The cost-effectiveness of standalone HEPA filtration units for the prevention of airborne SARS CoV-2 transmission.Zafari, Zafar; de Oliveira, Pedro M; Gkantonas, Savvas; Ezeh, Chinenye; Muennig, Peter Alexander (Springer Nature, 2022-05-12)Objective: Airborne infection from aerosolized SARS-CoV-2 poses an economic challenge for businesses without existing heating, ventilation, and air conditioning (HVAC) systems. The Environmental Protection Agency notes that standalone units may be used in areas without existing HVAC systems, but the cost and effectiveness of standalone units has not been evaluated. Study design: Cost-effectiveness analysis with Monte Carlo simulation and aerosol transmission modeling. Methods: We built a probabilistic decision-analytic model in a Monte Carlo simulation that examines aerosol transmission of SARS-CoV-2 in an indoor space. As a base case study, we built a model that simulated a poorly ventilated indoor 1000 square foot restaurant and the range of Covid-19 prevalence of actively infectious cases (best-case: 0.1%, base-case: 2%, and worst-case: 3%) and vaccination rates (best-case: 90%, base-case: 70%, and worst-case: 0%) in New York City. We evaluated the cost-effectiveness of improving ventilation rate to 12 air changes per hour (ACH), the equivalent of hospital-grade filtration systems used in emergency departments. We also provide a customizable online tool that allows the user to change model parameters. Results: All 3 scenarios resulted in a net cost-savings and infections averted. For the base-case scenario, improving ventilation to 12 ACH was associated with 54 [95% Credible Interval (CrI): 29-86] aerosol infections averted over 1 year, producing an estimated cost savings of $152,701 (95% CrI: $80,663, $249,501) and 1.35 (95% CrI: 0.72, 2.24) quality-adjusted life years (QALYs) gained. Conclusions: It is cost-effective to improve indoor ventilation in small businesses in older buildings that lack HVAC systems during the pandemic.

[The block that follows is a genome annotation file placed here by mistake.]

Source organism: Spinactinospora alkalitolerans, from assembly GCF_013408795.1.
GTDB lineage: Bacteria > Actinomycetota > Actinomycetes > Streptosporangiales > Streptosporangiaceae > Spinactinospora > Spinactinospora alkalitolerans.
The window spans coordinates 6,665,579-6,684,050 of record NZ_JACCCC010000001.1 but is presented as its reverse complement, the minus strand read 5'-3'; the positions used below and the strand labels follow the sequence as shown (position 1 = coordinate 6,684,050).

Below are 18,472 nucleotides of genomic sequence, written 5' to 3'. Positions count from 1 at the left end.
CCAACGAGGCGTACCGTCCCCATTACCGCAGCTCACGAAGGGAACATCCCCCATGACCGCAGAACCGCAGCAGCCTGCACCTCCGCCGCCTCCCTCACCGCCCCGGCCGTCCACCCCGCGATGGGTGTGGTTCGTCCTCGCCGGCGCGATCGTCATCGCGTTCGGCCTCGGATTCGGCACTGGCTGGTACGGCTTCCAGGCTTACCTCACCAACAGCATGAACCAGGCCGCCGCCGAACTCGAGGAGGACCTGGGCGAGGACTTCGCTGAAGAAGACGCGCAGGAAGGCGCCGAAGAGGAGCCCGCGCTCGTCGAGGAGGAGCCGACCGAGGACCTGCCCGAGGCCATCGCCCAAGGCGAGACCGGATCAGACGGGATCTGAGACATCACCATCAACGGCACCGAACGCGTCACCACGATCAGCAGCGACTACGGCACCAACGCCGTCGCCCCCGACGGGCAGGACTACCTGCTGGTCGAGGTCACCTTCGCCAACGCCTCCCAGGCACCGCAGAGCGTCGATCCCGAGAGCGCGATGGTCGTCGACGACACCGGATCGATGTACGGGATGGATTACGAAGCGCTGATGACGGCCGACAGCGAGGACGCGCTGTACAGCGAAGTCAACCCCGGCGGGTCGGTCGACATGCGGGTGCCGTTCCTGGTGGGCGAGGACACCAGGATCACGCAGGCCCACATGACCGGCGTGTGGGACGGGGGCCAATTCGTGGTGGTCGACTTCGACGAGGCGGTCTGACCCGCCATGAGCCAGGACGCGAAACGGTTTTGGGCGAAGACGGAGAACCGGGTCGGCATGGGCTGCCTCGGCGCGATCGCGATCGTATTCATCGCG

Decline in COPD Admissions During the COVID-19 Pandemic Associated with Lower Burden of Community Respiratory Viral InfectionsSo, Jennifer Y; O'Hara, Nathan N; Kenaa, Blaine; Williams, John G; deBorja, Christopher L; Slejko, Julia F; Zafari, Zafar; Sokolow, Michael; Zimand, Paul; Deming, Meagan; et al. (Elsevier Ltd., 2021-06-12)Background: The COVID-19 pandemic has led to widespread implementation of public health measures, such as stay-at-home orders, social distancing, and masking mandates. In addition to decreasing spread of SARS-CoV2, these measures also impact the transmission of seasonal viral pathogens, which are common triggers of COPD exacerbations. Whether reduced viral prevalence mediates reduction in COPD exacerbation rates is unknown. Methods: We performed retrospective analysis of data from a large, multicenter healthcare system to assess admission trends associated with community viral prevalence and with initiation of COVID-19 pandemic control measures. We applied difference-in-differences (DiD) analysis to compare season-matched weekly frequency of hospital admissions for COPD before and after implementation of public health measures for COVID-19. Community viral prevalence was estimated using regional Center for Disease Control and Prevention test positivity data and correlated to COPD admissions. Results: Data involving 4,422 COPD admissions demonstrated a season-matched 53% decline in COPD admissions during COVID-19 pandemic, which correlated to community viral burden (r=0.73; 95% CI: 0.67 to 0.78) and represented a 36% greater decline over admission frequencies observed in other medical conditions less affected by respiratory viral infections (IRR, 0.64; 95% CI, 0.57 to 0.71, p<0.001). The post-COVID-19 decline in COPD admissions was most pronounced in patients with fewer comorbidities and without recurrent admissions. Conclusion: The implementation of public health measures during the COVID-19 pandemic was associated with decreased COPD admissions. These changes are plausibly explained by reduced prevalence of seasonal respiratory viruses.